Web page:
LOUISVILLE, Ky. (WDRB) -- Donovan Mitchell has a chance to become the best NBA player produced by the University of Louisville — and a $170 million player.

Yes, I said it.

No, I have not forgotten that Wes Unseld won an NBA title, the MVP and Rookie of the Year in the same season and earned induction in the Naismith Basketball Hall of Fame.

I adored Unseld, who died in May, and his Old School sensibilities. Unseld is the gold standard. He’s the guy who deserves a statue in his hometown.

No, I am not overlooking Butch Beard, Darrell Griffith, Junior Bridgeman, Rodney McCray, Derek Smith or any former Cardinal who enjoyed considerable success in the pros.

But Mitchell’s relentlessly passionate performance during the restarted NBA playoffs as well as what he achieved during his three seasons in the league have shown that he is headed directly to the top of the list.

Mitchell just averaged 34.6 points during the seven-game opening round series the Jazz lost to Denver. He followed Michael Jordan and Allen Iverson as the third player to score 50 points twice in the same playoff series.

Not bad for a guy selected 13th in the 2017 NBA Draft, behind Luke Kennard, Malik Monk and Markelle Fultz.

Nobody from that 2017 draft class has scored more than the 5,100 points that Mitchell has scored in three seasons for Utah. He made 33 of 64 three-point attempts against the Nuggets. Put down your calculator and raise a toast. That’s a ridiculous 51.6%.

Not bad for a recruit who was ranked No. 29 in the class of 2015, behind Skal Labissiere, Diamond Stone, Stephen Zimmerman and Isaiah Briscoe, in part, because critics said Mitchell had a shaky jump shot.

Former U of L coach Rick Pitino should issue an apology for giving Mitchell only five starts during his freshman season and limiting him to 15.6 points per game as a sophomore. Mitchell was underutilized as a Cardinal.

There were nights during the playoffs when Mitchell scored more than 15 points in a quarter.

He showed he is absolutely more than a deep shooter. The guy attacks, too. Who gets to the line 58 times in seven games? Who makes 55 of 58 (nearly 95%) when he gets there?

Mitchell did.

And, after it ended Tuesday evening in Orlando, Florida, with a game seven, 80-78 loss to Jamal Murray and the Denver Nuggets, Mitchell punctuated his performance by reaffirming his commitment to social justice issues that have become his passion.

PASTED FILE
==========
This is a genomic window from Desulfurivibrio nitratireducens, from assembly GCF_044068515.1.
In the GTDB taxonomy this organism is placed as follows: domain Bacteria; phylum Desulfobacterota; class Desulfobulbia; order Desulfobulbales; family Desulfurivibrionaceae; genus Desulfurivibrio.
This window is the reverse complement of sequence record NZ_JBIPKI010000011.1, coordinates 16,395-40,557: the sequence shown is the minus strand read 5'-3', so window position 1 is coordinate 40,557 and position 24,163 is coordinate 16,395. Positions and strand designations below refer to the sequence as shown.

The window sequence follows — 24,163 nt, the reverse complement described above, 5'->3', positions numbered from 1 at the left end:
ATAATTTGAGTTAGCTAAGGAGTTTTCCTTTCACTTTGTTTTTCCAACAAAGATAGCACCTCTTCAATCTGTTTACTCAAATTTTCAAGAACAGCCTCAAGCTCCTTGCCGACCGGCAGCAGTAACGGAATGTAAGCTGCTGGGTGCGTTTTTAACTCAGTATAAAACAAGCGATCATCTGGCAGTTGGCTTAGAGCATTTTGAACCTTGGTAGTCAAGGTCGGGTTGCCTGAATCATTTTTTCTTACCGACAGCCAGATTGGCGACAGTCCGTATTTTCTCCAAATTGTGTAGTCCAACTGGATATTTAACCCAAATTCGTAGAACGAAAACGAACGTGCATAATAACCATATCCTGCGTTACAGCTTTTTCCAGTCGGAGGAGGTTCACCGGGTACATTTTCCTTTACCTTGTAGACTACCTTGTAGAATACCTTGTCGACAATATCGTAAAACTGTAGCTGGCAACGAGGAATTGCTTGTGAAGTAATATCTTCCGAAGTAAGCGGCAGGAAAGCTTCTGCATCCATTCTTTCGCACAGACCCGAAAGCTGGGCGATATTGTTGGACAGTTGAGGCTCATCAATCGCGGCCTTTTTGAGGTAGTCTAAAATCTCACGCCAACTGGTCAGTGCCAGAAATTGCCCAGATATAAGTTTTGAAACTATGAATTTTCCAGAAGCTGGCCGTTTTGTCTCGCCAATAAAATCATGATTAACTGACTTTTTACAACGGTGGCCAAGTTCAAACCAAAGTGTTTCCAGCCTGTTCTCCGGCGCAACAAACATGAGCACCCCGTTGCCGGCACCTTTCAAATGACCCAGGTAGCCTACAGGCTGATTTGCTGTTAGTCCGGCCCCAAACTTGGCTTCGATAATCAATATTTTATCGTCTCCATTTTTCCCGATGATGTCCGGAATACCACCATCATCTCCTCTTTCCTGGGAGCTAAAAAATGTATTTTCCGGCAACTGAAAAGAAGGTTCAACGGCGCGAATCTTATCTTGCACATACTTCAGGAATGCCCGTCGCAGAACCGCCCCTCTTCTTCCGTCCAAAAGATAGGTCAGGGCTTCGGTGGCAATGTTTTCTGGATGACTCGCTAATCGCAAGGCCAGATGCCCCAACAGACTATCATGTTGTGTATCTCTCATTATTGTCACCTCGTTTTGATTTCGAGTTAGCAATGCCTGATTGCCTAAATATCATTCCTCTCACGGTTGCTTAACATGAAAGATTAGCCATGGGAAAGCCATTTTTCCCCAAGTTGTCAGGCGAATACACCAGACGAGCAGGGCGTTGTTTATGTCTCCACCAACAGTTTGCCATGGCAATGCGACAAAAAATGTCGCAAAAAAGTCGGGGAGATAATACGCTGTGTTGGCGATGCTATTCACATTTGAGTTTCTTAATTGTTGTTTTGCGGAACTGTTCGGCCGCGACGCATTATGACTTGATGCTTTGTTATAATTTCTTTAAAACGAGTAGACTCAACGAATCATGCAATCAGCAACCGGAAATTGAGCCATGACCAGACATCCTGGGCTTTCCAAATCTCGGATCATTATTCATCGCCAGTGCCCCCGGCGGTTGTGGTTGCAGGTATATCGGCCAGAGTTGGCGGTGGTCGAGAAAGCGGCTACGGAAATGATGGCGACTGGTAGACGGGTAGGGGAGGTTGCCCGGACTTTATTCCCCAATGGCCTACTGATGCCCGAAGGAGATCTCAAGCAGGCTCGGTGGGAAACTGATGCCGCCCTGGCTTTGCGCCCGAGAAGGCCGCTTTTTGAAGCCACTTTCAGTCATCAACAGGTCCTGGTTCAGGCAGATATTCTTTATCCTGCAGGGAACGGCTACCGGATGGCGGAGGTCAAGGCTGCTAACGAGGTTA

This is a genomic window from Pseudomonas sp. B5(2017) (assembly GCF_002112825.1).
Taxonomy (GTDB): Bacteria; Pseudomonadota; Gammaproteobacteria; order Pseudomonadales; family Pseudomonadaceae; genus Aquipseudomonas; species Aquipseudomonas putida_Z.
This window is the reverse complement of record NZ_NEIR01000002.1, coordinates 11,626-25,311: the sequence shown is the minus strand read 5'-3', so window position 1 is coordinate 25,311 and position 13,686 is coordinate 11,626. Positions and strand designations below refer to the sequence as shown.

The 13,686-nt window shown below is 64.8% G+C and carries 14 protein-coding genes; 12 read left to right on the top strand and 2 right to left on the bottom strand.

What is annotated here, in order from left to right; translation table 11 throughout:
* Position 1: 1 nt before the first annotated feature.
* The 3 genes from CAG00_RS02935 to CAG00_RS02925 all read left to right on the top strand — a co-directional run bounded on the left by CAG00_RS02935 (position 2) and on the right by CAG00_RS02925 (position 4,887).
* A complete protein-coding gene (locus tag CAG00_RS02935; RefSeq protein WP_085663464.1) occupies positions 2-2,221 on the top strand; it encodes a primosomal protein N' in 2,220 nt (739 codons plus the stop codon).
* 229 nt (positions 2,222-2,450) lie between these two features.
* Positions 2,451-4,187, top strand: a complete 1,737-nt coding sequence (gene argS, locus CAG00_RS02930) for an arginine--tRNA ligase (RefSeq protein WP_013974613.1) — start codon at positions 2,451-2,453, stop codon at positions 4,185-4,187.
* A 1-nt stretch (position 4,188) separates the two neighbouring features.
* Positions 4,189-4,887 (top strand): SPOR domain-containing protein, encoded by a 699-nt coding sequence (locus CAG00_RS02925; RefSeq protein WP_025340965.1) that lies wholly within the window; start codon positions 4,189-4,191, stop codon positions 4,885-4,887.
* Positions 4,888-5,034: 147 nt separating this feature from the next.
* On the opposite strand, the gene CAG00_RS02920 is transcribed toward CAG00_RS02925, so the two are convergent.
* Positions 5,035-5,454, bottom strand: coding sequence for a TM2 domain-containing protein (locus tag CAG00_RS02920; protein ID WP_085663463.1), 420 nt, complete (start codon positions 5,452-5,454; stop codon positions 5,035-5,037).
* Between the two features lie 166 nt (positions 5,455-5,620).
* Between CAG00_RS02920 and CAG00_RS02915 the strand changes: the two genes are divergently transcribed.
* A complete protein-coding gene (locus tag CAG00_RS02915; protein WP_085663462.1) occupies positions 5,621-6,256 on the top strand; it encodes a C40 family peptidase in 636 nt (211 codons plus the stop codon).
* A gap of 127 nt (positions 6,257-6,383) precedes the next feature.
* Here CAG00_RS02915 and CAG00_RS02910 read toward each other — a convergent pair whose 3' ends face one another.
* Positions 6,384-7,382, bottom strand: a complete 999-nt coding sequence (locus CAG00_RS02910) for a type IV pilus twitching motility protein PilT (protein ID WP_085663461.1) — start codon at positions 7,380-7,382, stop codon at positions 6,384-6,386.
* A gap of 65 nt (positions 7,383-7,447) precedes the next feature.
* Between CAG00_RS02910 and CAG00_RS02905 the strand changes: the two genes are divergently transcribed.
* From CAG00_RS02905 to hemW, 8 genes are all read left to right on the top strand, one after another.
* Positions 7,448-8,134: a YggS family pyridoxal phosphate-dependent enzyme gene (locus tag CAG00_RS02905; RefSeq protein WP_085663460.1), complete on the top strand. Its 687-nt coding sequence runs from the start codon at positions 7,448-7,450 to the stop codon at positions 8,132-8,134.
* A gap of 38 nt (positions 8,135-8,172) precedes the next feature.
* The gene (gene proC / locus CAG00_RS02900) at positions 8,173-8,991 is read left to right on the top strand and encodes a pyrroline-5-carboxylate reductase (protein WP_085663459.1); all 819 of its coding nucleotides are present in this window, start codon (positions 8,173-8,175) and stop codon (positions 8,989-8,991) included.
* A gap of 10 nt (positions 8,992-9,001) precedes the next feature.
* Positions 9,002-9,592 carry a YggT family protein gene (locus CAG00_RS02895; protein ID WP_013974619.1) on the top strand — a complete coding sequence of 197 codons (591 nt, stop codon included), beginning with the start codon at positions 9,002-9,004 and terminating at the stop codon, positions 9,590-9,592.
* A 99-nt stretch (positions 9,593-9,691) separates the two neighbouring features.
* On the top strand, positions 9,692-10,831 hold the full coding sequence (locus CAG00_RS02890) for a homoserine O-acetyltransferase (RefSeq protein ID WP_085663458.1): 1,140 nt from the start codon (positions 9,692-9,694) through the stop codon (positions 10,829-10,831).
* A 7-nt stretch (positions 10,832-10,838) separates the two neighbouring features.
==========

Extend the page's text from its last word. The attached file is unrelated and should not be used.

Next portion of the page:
“The pain that’s on my face right now and the way I feel, I can only imagine what’s going through these victim’s families,” Mitchell said after the defeat. “This is a game. People lost their family members to police brutality and racism and s**t. I can only imagine. I just wanted to get that out there. The way that I’m feeling is nothing compared to that.”

Don’t forget that before the playoffs resumed, Mitchell was featured in the national talking points about COVID-19. It was his Utah teammate, Rudy Gobert, whose positive test began the NBA shutdown that triggered the stoppage in all sports.

Mitchell tested positive, too. The narrative early in the summer was Mitchell was so perturbed with Gobert there were legitimate questions the two could exist in the same locker room.

They existed. They thrived — at least for four games as Utah built a 3-1 series lead.

The Jazz could not finish the assignment. They need more pieces to ascend to the top row in the Western Conference.

But Mitchell will not be leaving Salt Lake City. Chris Haynes of Yahoo Sports reported Wednesday that Mitchell and the Jazz are finishing a maximum contract extension that projects to be worth about $170 million over five seasons.

Utah has never won a league title. Twice they made the Finals during the Karl Malone/John Stockton Era. Twice they were turned away by Jordan and the Chicago Bulls.

“This isn’t the last of it,” Mitchell said Tuesday night. “This is me scratching the surface. I know what I can do. I know what I’ve worked for, I know how hard I work, and I know how hard this team has worked, and this won’t be the end of it.

“That’s really what’s fueling me, because this ain’t the end. This is just the beginning. This is just the beginning. I’m ready to go hoop again right now. I think we all are. This is just the beginning.”

The Jazz have determined their next championship push will be driven by Mitchell, who looks driven to become the best NBA player the U of L has produced.

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